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Grammatical Evolution

The GADs approach suffers from a number of drawbacks. In particular, as the number of productions grows, the chance of any particular production being chosen by a gene reduces. Paterson's suggestion to combat this was to simply increase the population size or the genome size. Another suggestion was to duplicate certain production rules in the BNF.

This results in a serious proliferation of introns, consider (using our own notation, not Patersons) the following chromosome using the productions from above.

1D 1A 2B 3B 3A .... 4A

Because of the initial rule that was used, there is only one possible choice rule to apply, and any other rule that occurs in the genome must be ignored. This can lead to a situation where the majority of genome consists of introns.

Instead of coding the transitions, our system codes a set of pseudo random numbers, which are used to decide which choice to take when a non terminal has one or more outcomes. A chromosome consists of a variable number of binary genes, each of which encodes an 8 bit number.

Table 2: The chromosome of an individual. Each gene represents a random number which can be used in the translation from genotype to phenotype.
220 203 17 3 109 215 104 30

Consider rule #1 from the previous example:

(1) <expr> ::= <expr> <op> <expr> | ( <expr> <op> <expr> ) | 
           <pre-op> ( <expr> ) | <var>

In this case, the non-terminal can produce one of four different results, our system takes the next available random number from the chromosome to decide which production to take. Each time a decision has to be made, another pseudo random number is read from the chromosome, and in this way, the system traverses the chromosome.

In natural biology, there is no direct mapping from gene to physical expression [Elseth 95]. When genes are expressed they generate proteins, which, either independantly or, more commonly in conjunction with other proteins, created by other genes, affect physical traits. We treat each transition as a protein, on their own, each transition cannot generate a physical trait. However, when other proteins are present, physical traits can be generated. Moreover, while a particular gene always generates the same protein, the physical results depend on the other proteins that are present immediately before and after.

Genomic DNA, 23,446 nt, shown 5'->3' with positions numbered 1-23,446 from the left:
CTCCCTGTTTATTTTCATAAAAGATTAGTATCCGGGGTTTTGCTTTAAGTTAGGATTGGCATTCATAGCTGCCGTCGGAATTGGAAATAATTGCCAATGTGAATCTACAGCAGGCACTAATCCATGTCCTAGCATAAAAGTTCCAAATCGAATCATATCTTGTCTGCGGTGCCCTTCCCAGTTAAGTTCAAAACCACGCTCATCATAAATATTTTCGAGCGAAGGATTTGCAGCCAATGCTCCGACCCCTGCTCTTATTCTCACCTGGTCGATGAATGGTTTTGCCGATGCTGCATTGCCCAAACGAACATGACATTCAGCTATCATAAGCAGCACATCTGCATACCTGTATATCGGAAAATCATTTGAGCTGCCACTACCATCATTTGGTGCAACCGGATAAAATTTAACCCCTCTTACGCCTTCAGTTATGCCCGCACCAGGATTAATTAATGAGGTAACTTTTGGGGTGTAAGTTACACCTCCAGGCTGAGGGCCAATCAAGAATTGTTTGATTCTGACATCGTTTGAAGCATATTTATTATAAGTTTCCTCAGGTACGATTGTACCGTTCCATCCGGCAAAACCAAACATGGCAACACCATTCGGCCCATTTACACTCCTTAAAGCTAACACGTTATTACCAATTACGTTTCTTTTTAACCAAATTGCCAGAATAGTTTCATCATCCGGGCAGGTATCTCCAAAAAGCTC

Consider the individual in Table 2. The fourth gene generates the number 3, which, in our system, is analgous to the protein 3. Notice that this will be generated regardless of where the gene appears on the chromosome. However, it may have slightly different effects depending on what other proteins have been generated previously. The following section describes the mapping from genotype to phenotype in detail.

It is possible for individuals to run out of genes, and in this case there are two alternatives. The first is to declare the individual invalid and punish them with a suitably harsh fitness value; the alternative is to wrap the individual, and reuse the genes. This is quite an unusual approach in EAs, as it is entirely possible for certain genes to be used two or more times. Each time the gene is expressed it will always generate the same protein, but depending on the other proteins present, may have a different effect. The latter is the more biologically plausible approach, and often occurs in nature. What is crucial, however, is that each time a particular individual is mapped from its genotype to its phenotype, the same output is generated. This is because the same choices are made each time.

To complete the BNF definition for a C function, we need to include the following rules with the earlier definition:

<func> ::= <header>

<header> ::= float symb(float X) { <body> }

<body> ::= <declarations><code><return>

<declarations ::= float a;

<code> ::= a = <expr>;

<return> ::= return (a);

Notice that this function is limited to a single line of code. However, this is because of the nature of the problem, the system can easily generate functions which use several lines of code. Specifically, if the rule for code was modified to read:

Figure 1: The Grammatical Evolution System

<code> ::= <line>;  | <line>; <code>

<line> ::= <var> = <expr>

then the system could generate functions of arbitrary length.

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Next: Example Individual Up: Grammatical Evolution : Evolving Previous: Genetic Algorithm for Developing
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